Average occupancy increased slightly to 77.3% from 76.6% in 2016. Of total bookings made, 76% were generated through Motel One’s own channels. 27% of rooms were booked on motel-one.com, 49% through Motel One’s own offline channels, and 24% through OTAs and GDS.
The company was set to open nine new hotels in the 2018 financial year, with 2,800 extra rooms. Openings in Barcelona and Paris will mark the brand’s debuts in Spain and France, and further openings in Glasgow, Munich, Lubeck, Leipzig, Bonn, Frankfurt and Cologne will also join the brand’s portfolio. Motel One‘s upcoming development pipeline includes 30 hotels with 9,498 rooms.
The results came as Wyndham Hotel Group announced a partnership with German hotel management company HR Group to open multiple properties across Europe under the Ramada brand. Two hotels have already opened under the agreement – Ramada Amsterdam Airport Schiphol and Ramada Flensburg in Germany. Four additional properties are expected to open throughout 2018 in Berlin, Munich, Hanover and Bottrop.
Ruslan Husry, founder & managing director of HR Group, said: “We believe the [Ramada] brand has tremendous potential for growth, and in Wyndham Hotel Group we found an excellent, like-minded partner sharing the same ambition to bring quality accommodation to a diverse range of locations.”
HA Perspective [by Katherine Doggrell]: The message from Premier Inn and Travelodge has, in recent months been very similar, with costs impeding progress. Both remained convinced that they could weather the Brexit storm, although while Premier Inn was making a concerted effort to spread the love to Germany, Travelodge has not made a similar stand with Spain.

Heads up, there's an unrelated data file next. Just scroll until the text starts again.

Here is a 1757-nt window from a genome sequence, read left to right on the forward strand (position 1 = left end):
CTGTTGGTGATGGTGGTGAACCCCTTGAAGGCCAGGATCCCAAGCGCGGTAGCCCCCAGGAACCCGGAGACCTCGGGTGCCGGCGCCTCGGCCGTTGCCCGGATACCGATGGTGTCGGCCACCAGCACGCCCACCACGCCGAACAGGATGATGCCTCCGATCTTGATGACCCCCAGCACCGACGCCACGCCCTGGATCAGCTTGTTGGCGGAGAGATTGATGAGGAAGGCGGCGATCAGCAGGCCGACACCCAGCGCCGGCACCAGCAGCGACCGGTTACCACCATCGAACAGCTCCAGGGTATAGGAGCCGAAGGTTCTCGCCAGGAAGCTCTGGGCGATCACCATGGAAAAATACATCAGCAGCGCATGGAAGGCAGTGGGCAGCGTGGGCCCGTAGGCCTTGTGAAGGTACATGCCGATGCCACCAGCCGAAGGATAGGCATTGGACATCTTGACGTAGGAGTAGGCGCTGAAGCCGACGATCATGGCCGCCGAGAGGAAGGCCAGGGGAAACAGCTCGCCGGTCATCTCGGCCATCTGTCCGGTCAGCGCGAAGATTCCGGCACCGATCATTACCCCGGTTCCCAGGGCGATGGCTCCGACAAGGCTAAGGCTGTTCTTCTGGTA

It is hoped that the Brexit draft transition deal will bolster the UK economy, with UKHospitality CEO commenting that the plan would provide businesses with “more peace of mind and give employers a chance to begin drawing up their plans for their businesses post-Brexit. A full right to remain during the transition period with a chance to work towards full status, will provide non-UK EU workers with an opportunity to come to the UK with a sense of security and stability. With a significant portion of the UK’s hospitality workforce coming from outside the UK, this is the clarity and assurance that we have been calling on the government to deliver”.
The pound strengthened on the news, but while the progress was reassuring, the UK has let to learn what it is transitioning to, or what will be done about Ireland. Even without this slow waft towards a solution, Mark Brumby, analyst at Langton Capital, remained hopeful, telling us: “Facility creep has a rolling tendency to create a gap at the lower end of the market. This is helpful to Travelodge and even more so to super budget operators such as easyHotel. The fact that UK growth is slowing could bolster demand for value”.